UK: Research by Lambert Smith Hampton reveals how Covid-fulled staycations have led to wide variations in the performance of hotel markets across the UK.
The summer period and its staycation boom improved the trading conditions for destinations that draw most of their demand from domestic tourism. STR data reveals that locations such as Brighton, Bournemouth and Plymouth recorded occupancy rates about 80 per cent in August.
In contrast, London, Manchester and Birmingham recorded occupancy rates close to 30 per cent during the same month.
A survey conducted for the Cumberland Building Society found that 83 per cent of respondents preferred to take holidays in the UK rather than travel abroad for the year, with nearly three-quarters planning to book a UK holiday for 2021.
Despite the majority of hotels having reopened, many are taking a phased approach to the reopening of hotel amenities.
Revenues have been significantly impacted, even in those markets that benefitted from a surge in staycations. The 10pm curfew on hospitality businesses applies to hotel bars and dining areas, and the possibility of further trading restrictions or even a second lockdown could impact the sector substantially during the winter months.
The UK government has extended its temporary VAT cut for hospitality and tourism businesses, with the five per cent rate to remain in place until March 2021. A new Jobs Support Scheme has also been announced to replace the current furlough scheme, however it is considerably less generous and unlikely to prevent job losses in the sector.
Industry bodies such as UKHospitality have called on the government to provide further financial support, without which could cost the livelihood of nearly a quarter of hospitality businesses.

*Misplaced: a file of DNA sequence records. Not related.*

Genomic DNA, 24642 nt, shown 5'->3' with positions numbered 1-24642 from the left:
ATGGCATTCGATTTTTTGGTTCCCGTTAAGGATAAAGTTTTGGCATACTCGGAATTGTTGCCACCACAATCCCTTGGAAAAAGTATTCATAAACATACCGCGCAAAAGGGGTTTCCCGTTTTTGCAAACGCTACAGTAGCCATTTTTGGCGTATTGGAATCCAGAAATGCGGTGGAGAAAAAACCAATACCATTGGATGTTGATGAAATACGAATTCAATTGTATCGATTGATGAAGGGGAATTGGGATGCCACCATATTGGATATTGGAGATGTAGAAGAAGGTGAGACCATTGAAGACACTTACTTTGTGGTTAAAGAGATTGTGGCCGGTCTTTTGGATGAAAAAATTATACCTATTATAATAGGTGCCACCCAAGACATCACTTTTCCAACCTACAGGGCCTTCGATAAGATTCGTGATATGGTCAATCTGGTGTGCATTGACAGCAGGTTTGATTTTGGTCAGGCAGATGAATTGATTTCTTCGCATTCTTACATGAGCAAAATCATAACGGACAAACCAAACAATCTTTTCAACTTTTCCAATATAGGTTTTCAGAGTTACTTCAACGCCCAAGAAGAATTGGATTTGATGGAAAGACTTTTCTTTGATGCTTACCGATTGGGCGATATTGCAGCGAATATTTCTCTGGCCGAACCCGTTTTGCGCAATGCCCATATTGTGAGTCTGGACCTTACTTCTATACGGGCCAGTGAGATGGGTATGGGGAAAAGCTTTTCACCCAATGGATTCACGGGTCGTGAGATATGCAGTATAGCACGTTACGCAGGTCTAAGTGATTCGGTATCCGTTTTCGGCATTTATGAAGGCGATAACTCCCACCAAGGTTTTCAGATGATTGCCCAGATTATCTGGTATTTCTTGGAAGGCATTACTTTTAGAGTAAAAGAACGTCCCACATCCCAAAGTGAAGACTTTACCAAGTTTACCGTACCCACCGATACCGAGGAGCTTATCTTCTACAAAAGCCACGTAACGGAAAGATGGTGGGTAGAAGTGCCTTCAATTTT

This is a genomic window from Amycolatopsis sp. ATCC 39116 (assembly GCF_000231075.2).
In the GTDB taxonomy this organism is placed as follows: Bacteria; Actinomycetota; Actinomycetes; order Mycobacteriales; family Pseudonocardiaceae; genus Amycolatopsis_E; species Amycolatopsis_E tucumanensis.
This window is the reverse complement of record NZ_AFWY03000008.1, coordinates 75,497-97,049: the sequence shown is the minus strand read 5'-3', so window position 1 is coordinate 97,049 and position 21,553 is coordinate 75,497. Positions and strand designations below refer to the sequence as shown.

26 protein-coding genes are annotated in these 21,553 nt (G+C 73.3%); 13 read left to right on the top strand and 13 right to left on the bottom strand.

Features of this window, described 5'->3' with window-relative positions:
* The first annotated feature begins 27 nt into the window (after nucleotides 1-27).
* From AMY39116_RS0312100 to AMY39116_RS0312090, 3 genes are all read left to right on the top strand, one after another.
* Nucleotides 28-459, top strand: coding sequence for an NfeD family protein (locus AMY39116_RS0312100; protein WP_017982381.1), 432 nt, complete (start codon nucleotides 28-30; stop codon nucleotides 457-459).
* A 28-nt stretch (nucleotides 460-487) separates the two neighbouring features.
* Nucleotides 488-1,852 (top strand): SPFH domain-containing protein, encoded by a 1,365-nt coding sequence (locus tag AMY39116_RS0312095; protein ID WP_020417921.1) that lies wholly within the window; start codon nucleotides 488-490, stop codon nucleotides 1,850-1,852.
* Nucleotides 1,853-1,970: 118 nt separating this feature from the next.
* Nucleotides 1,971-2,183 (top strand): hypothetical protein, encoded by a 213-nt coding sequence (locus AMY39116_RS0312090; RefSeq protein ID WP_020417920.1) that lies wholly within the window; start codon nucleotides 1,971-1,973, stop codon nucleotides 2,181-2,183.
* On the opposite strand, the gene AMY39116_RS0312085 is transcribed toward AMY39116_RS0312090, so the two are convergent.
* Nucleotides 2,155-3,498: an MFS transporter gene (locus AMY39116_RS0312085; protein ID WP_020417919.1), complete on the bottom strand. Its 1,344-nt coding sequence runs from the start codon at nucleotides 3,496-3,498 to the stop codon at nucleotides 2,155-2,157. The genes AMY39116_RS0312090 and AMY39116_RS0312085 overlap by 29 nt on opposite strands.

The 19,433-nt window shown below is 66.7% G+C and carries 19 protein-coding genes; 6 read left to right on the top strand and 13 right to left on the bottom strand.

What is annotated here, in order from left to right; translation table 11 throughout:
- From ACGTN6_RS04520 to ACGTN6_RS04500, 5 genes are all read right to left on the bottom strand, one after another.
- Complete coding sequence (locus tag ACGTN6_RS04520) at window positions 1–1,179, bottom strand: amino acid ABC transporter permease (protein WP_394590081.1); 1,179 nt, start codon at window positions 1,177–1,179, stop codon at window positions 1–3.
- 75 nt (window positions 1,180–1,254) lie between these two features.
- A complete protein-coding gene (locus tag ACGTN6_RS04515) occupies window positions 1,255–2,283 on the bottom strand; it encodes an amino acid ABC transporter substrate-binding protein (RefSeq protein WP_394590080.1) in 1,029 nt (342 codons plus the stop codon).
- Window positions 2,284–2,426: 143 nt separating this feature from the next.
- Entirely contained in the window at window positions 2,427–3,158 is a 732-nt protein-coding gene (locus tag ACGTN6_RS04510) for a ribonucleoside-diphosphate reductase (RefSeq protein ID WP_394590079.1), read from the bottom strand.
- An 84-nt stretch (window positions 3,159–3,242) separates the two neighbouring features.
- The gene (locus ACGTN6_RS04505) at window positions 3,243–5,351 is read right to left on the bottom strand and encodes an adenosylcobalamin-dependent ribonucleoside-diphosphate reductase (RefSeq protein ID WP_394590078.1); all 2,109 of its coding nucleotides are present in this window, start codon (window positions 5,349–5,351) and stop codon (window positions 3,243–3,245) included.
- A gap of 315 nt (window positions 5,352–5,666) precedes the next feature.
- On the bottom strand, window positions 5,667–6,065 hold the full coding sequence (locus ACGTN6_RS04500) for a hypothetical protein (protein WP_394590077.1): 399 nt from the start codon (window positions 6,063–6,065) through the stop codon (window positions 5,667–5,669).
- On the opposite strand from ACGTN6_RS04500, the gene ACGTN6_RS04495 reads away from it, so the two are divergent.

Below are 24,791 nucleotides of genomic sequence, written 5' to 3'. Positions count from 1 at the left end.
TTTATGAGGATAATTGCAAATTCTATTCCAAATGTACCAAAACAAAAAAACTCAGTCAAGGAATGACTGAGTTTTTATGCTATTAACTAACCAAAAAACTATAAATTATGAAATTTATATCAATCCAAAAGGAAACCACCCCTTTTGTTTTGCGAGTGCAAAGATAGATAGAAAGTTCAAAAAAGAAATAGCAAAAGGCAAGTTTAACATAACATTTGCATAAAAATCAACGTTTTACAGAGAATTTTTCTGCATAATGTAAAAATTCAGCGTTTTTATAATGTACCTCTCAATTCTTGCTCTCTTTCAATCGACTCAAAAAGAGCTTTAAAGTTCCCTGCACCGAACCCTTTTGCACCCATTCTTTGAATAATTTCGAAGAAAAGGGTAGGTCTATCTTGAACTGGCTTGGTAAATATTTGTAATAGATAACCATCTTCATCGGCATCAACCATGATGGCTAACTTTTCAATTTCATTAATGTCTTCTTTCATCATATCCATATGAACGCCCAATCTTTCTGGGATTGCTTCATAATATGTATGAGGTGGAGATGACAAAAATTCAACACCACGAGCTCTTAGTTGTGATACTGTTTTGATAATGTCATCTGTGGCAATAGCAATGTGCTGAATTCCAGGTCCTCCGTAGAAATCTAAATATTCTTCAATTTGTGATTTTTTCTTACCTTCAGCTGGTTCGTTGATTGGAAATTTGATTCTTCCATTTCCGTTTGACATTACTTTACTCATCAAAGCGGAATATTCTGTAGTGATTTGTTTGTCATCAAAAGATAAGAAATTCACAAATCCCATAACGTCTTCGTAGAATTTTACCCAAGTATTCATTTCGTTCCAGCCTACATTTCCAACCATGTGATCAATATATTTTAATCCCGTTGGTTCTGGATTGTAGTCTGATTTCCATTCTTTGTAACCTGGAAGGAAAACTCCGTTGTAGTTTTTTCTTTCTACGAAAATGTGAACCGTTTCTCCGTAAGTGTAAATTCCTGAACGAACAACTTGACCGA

Approximately £1.7 billion of hotels were transacted in the first three-quarters of 2020 – about 36 per cent down on the same period of 2019.
There has been an absence of large-scale deals since lockdown, though a growing number of smaller-scale transactions have been seen in the UK regional markets, including some distressed asset sales. Increased investment activity is likely to be spurred by further distressed assets coming to the market over the next few months.
The staycation boom has piqued investor and developer interest in seaside locations, and opportunities will emerge for cash-rich investors in particular to acquire assets offering significant upside potential once trading conditions normalise.
Operators with well-located hotels that were profitable and well invested with low gearing pre-Covid will be best placed to emerge form the pandemic. Hoteliers that were already highly geared and whose assets were suffering from lack of investment face a more difficult future.
Some hotel owners will need to consider strategies such as whether to make a fresh investment in an asset, business and its people, or whether an alternative use for the property might provide a better long term outcome.
The latest Boutique Hotel Trailblazer webinar discussed the opportunities for repurposing hotels. You can watch a recording of the session here.